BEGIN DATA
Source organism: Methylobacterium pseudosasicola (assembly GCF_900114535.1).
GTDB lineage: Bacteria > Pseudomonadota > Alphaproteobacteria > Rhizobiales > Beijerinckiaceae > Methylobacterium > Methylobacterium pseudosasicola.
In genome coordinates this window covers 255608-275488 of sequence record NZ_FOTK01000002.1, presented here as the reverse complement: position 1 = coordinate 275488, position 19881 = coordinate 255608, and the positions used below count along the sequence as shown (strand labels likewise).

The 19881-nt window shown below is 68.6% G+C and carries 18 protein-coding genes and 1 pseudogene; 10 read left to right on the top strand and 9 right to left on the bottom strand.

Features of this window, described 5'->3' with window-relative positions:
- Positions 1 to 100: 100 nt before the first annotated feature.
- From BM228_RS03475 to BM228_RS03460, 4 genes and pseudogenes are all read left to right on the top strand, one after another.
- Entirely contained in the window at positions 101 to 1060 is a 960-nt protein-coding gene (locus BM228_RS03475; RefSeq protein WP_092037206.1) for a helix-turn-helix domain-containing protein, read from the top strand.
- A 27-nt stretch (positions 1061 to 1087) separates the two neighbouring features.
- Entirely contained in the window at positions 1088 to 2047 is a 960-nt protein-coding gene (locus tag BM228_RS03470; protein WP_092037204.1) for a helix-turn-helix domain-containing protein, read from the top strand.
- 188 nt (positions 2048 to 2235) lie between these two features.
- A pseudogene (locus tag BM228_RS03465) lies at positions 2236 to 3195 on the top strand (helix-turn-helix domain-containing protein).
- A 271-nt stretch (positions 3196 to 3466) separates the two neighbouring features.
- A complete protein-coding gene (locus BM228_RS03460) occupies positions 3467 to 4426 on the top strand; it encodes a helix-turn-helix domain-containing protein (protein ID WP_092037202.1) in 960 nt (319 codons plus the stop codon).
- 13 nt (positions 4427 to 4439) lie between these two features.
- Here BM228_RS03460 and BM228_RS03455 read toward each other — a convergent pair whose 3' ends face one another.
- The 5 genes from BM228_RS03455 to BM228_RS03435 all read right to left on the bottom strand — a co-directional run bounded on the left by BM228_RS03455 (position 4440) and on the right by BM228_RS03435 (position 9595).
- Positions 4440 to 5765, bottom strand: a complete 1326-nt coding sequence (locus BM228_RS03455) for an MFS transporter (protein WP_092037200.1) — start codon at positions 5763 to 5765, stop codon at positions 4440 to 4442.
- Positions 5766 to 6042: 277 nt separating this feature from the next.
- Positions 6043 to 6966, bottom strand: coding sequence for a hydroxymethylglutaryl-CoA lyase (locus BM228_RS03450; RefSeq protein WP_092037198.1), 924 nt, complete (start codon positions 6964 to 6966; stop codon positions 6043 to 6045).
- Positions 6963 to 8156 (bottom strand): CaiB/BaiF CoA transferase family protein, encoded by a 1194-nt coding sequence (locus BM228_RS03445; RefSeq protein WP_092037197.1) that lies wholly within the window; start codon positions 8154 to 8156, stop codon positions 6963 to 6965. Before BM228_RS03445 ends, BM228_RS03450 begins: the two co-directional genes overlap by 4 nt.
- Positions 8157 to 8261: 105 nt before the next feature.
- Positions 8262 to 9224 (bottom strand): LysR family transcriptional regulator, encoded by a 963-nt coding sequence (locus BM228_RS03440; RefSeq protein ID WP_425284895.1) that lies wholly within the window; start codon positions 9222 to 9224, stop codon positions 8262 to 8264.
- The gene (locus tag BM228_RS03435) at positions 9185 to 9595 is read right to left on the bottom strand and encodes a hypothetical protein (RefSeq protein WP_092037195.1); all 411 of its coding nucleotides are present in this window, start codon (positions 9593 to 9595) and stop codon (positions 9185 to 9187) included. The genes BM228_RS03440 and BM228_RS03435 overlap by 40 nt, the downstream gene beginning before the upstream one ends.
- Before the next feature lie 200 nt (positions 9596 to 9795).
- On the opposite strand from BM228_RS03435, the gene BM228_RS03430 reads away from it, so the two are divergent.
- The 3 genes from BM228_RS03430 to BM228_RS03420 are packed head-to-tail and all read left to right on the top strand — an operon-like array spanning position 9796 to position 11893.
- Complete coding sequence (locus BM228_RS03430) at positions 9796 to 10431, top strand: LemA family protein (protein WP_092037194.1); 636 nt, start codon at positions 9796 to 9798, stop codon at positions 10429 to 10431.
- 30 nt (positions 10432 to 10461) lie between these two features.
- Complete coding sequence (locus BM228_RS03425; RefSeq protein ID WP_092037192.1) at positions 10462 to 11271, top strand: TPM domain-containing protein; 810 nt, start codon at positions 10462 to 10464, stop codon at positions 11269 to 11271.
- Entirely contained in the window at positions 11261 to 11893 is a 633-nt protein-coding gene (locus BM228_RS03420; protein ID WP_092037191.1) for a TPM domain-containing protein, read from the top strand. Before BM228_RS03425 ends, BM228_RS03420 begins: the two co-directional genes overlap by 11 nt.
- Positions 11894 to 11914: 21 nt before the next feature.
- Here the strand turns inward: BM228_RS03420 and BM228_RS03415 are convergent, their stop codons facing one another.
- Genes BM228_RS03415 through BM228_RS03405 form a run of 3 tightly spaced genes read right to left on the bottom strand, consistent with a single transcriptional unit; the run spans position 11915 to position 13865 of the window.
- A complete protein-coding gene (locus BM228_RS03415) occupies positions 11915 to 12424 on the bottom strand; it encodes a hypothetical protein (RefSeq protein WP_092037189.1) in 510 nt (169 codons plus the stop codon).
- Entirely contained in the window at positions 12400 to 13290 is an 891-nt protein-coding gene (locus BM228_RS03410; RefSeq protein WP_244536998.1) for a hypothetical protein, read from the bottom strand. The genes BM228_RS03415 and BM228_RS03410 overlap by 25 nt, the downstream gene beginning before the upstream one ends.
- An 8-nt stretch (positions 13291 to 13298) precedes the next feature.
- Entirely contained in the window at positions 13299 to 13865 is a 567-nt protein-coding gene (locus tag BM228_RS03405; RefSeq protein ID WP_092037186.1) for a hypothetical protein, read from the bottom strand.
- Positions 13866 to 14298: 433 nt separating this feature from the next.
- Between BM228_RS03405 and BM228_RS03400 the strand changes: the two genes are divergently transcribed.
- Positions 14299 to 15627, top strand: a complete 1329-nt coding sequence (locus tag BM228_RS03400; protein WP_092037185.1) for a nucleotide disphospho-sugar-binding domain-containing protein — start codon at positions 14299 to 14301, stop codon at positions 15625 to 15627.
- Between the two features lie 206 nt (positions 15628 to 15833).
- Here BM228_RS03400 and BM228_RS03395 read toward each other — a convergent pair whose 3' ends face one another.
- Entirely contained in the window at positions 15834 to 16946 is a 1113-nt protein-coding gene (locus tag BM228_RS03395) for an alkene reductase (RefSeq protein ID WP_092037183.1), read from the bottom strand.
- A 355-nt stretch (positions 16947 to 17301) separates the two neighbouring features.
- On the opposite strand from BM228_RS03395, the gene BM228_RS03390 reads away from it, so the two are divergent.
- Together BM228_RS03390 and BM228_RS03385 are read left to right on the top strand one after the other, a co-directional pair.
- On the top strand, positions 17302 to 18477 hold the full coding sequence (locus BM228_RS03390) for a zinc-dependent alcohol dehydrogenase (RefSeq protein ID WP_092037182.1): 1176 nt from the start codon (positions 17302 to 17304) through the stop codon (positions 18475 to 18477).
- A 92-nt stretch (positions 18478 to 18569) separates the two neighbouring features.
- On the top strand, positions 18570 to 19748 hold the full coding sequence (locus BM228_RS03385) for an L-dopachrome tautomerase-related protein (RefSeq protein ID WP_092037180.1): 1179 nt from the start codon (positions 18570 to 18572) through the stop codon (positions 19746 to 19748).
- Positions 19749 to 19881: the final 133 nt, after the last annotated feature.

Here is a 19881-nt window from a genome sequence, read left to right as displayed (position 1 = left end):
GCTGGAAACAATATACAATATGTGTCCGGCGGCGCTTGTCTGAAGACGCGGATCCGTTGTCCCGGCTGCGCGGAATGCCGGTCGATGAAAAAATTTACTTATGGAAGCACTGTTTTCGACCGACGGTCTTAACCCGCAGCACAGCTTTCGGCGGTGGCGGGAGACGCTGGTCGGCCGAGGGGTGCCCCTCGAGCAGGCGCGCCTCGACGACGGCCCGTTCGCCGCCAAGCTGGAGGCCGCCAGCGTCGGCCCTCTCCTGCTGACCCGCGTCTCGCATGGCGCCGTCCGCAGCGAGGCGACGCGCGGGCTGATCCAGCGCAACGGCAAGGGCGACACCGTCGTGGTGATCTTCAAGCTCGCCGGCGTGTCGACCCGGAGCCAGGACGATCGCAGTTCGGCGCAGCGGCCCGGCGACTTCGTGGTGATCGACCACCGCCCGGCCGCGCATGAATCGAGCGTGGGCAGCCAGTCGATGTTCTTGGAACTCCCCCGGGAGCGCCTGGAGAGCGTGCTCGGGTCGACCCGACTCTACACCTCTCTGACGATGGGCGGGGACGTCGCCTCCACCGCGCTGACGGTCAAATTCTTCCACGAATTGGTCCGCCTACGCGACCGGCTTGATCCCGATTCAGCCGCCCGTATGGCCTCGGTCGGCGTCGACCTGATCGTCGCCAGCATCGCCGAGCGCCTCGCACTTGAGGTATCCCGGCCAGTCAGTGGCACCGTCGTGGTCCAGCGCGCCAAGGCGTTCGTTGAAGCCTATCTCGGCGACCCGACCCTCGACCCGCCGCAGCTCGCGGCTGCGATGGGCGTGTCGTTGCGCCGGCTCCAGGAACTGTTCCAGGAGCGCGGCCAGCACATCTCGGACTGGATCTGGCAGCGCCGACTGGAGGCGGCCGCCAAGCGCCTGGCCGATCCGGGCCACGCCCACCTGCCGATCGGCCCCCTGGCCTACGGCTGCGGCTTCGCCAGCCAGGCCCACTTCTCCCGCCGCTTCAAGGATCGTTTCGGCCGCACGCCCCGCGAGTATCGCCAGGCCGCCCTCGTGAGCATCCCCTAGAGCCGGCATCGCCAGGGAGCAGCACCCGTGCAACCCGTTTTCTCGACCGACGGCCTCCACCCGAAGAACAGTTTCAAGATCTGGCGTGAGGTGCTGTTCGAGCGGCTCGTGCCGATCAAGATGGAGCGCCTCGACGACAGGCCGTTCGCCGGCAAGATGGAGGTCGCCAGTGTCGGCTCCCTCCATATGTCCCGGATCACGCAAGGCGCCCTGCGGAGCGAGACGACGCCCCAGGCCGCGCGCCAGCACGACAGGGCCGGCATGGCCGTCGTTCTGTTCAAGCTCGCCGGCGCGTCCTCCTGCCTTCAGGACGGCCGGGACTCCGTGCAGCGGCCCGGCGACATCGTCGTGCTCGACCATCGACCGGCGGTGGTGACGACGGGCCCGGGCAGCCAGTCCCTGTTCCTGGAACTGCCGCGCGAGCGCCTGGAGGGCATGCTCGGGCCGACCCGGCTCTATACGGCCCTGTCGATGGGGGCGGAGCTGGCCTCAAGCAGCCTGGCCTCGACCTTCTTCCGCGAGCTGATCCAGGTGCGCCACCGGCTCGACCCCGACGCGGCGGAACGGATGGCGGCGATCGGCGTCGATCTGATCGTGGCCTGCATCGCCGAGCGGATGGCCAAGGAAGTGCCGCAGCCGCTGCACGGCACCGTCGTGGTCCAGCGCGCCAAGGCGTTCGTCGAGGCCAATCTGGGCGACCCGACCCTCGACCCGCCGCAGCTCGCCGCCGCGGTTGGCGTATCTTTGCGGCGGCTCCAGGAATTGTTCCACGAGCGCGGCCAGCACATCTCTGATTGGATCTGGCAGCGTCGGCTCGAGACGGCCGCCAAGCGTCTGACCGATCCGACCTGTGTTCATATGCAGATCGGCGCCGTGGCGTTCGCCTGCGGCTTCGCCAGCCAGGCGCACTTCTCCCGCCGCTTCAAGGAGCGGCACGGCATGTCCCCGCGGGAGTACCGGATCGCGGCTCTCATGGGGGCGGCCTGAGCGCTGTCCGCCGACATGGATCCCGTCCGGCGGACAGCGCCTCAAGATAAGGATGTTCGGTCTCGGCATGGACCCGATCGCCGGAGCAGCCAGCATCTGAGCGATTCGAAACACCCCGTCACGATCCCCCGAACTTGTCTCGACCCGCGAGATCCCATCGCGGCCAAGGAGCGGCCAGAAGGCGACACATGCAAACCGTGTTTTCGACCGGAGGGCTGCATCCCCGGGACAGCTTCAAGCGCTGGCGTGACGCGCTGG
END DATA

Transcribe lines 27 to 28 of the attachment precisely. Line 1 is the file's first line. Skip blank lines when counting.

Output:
- The 3 genes from BM228_RS03430 to BM228_RS03420 are packed head-to-tail and all read left to right on the top strand — an operon-like array spanning position 9796 to position 11893.
- Complete coding sequence (locus BM228_RS03430) at positions 9796 to 10431, top strand: LemA family protein (protein WP_092037194.1); 636 nt, start codon at positions 9796 to 9798, stop codon at positions 10429 to 10431.